STEM stands for......

Written by
Lauryn Mwale
Last Updated
August 12, 2021 11:29

So, the mission of Project Ignite Her is to close the representation gap for Black women and girls in STEM by closing the aspiration gap and supporting holistic development. That’s what guides our content and intentions. But, what does STEM even involve? Let’s break down the powerful acronym.

STEM stands for Science, Mathematics, Engineering and Mathematics and it refers to fields and curricula centered on education in those named disciplines. The term was coined in 2001 by Dr Judith Ramaley when she worked in the U.S. National Science Foundation. Dr Ramaley is a biologist and was the assistant director of education and human resources at the time. The previously used term was SMET. When asked why she reordered the letters, she said, “I did so because science and math support the other two disciplines and because STEM sounds nicer than SMET. The older term subtly implies that science and math came first or were better. The newer term suggests a meaningful connection among them."


What counts as STEM?

Interestingly, there is some confusion over what counts as a STEM subject or job. Obvious examples are those explicitly referenced in the acronym; the pure sciences of biology, chemistry and physics; maths; engineering and technology related pursuits such as computer science and computer hardware engineering. Some people even debate whether or not Medicine is a part of STEM (given that it is a practical biological enterprise, I think Medicine is obviously a part of STEM). In the US, Economics is considered a STEM subject because it can often contain significant mathematical content. Music engineering, which is arguably a job in the creative industry, is also a STEM job. 

People also do not class social sciences within STEM. The prevalent narrative is that they are about reading and randomly hypothesising while the traditional idea of STEM involves experimentation, objective proof and a (false) assumption of objective difficulty in understanding the concepts. Social sciences like Psychology, Geography and Archeology have a lot of overlap in how they are constructed with traditional STEM subjects but continue to be excluded from the umbrella definition.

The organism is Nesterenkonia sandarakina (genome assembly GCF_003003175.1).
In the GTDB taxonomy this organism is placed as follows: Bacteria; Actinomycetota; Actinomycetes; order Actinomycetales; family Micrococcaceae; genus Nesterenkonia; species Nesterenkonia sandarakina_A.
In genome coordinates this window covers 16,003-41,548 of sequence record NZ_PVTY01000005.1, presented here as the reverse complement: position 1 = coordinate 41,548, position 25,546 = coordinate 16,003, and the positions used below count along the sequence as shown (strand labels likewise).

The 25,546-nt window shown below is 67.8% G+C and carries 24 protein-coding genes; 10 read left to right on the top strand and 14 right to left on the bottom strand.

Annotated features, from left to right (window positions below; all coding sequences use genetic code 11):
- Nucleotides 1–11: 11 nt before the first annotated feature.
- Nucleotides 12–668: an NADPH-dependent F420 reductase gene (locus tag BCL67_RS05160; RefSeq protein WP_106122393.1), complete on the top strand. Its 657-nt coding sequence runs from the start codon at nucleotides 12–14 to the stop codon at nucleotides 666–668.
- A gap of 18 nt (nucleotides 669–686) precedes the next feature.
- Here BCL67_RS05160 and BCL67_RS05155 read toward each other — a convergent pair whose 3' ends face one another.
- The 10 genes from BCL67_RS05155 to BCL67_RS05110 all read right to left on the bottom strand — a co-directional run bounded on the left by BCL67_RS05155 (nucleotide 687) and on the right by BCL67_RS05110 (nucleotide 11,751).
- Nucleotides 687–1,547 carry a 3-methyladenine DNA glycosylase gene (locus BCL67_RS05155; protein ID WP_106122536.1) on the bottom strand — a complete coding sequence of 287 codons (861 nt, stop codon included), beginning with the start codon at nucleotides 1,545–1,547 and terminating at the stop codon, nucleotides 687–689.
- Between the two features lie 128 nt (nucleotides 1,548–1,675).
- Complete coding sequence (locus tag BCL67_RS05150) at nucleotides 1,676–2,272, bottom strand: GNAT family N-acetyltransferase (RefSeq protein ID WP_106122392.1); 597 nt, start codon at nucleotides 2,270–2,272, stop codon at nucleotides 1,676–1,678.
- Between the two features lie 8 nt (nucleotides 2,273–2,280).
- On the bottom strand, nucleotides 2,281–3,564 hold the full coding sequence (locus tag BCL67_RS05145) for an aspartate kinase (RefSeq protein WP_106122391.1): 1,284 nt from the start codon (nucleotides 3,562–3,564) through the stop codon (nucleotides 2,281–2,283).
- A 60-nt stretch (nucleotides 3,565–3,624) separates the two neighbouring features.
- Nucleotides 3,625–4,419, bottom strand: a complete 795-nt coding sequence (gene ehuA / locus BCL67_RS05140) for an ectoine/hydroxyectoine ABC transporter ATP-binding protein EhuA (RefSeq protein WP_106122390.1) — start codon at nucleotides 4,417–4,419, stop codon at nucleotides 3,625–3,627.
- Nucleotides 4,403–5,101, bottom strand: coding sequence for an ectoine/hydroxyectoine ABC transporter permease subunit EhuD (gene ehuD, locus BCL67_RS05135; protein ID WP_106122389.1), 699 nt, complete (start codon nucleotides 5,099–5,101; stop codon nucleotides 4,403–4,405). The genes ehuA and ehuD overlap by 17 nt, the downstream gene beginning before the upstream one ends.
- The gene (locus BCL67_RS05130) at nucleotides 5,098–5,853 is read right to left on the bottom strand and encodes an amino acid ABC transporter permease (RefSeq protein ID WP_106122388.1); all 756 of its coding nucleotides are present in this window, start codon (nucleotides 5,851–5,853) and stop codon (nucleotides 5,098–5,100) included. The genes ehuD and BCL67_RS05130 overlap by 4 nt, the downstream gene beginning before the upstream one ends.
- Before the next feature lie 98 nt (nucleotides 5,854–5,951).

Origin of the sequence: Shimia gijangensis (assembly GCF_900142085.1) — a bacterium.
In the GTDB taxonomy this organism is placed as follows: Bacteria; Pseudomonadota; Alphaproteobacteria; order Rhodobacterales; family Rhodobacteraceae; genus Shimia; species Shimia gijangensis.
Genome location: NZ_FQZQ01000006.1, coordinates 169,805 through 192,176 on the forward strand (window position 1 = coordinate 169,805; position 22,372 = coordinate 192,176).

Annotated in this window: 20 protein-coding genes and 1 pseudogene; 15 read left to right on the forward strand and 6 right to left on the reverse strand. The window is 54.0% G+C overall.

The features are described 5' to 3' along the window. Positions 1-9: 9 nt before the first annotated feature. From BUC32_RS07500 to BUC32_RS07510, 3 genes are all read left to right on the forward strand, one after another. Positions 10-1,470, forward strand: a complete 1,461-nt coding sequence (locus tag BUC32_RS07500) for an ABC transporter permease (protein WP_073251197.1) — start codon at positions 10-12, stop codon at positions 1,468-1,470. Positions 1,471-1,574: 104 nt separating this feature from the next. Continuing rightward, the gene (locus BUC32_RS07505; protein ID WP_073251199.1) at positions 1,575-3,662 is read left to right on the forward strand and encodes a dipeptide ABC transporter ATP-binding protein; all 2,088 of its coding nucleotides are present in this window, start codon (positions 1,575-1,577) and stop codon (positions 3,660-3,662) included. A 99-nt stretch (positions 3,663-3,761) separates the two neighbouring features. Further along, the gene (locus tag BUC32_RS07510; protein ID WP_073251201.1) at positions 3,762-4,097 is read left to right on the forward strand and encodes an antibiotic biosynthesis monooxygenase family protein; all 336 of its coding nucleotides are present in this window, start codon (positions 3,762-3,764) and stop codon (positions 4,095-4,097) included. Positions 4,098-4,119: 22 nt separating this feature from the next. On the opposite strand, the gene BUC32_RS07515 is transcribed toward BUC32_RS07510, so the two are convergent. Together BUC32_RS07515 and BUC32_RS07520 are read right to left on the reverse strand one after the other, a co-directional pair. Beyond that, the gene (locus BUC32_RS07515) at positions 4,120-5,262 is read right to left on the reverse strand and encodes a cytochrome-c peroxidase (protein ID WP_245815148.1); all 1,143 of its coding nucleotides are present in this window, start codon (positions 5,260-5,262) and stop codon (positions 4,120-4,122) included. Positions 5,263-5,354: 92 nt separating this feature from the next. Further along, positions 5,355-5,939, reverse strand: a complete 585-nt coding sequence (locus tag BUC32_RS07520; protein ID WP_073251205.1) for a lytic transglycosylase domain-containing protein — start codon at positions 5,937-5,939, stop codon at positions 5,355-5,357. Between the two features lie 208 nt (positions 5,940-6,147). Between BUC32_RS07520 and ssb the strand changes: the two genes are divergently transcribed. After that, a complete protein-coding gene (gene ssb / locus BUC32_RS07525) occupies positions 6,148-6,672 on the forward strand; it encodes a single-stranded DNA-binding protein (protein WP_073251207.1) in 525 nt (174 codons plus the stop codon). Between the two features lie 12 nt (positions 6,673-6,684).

With new jobs popping up everyday and people creating their own roles by integrating their skills and interests, who knows what is to come. Studies and activities which have a strong grounding in and require a deep understanding of scientific concepts are STEM-related fields. 


Why is everyone always talking about STEM?

The push for more students to get involved in STEM activities and study STEM subjects is partly driven by employment needs. The jobs of the present and future require strong technical literacy. Thus, governments have an incentive to advocate for STEM so that they have an adequate skilled workforce. On an individual level, because there is a high demand for people with technical skills, these jobs also carry high salaries and prestige so we have a personal incentive to explore STEM jobs. 


Why do we care about STEM at Project Ignite Her?

There are few statistics which disaggregate data appropriately. The statistics which haunts meis from Pew research and they claim that only 2.9% of STEM graduates in the US are Black women. Black women make up about 13% of the US population and because I believe that talent is pervasive, there is no reason for us to be so under-represented. All dreams are valid but because of systemic and social barriers, many Black girls don’t know they can dream these dreams. We are going to help change that. 


About

Lauryn

Lauryn is the founder of Project Ignite Her.

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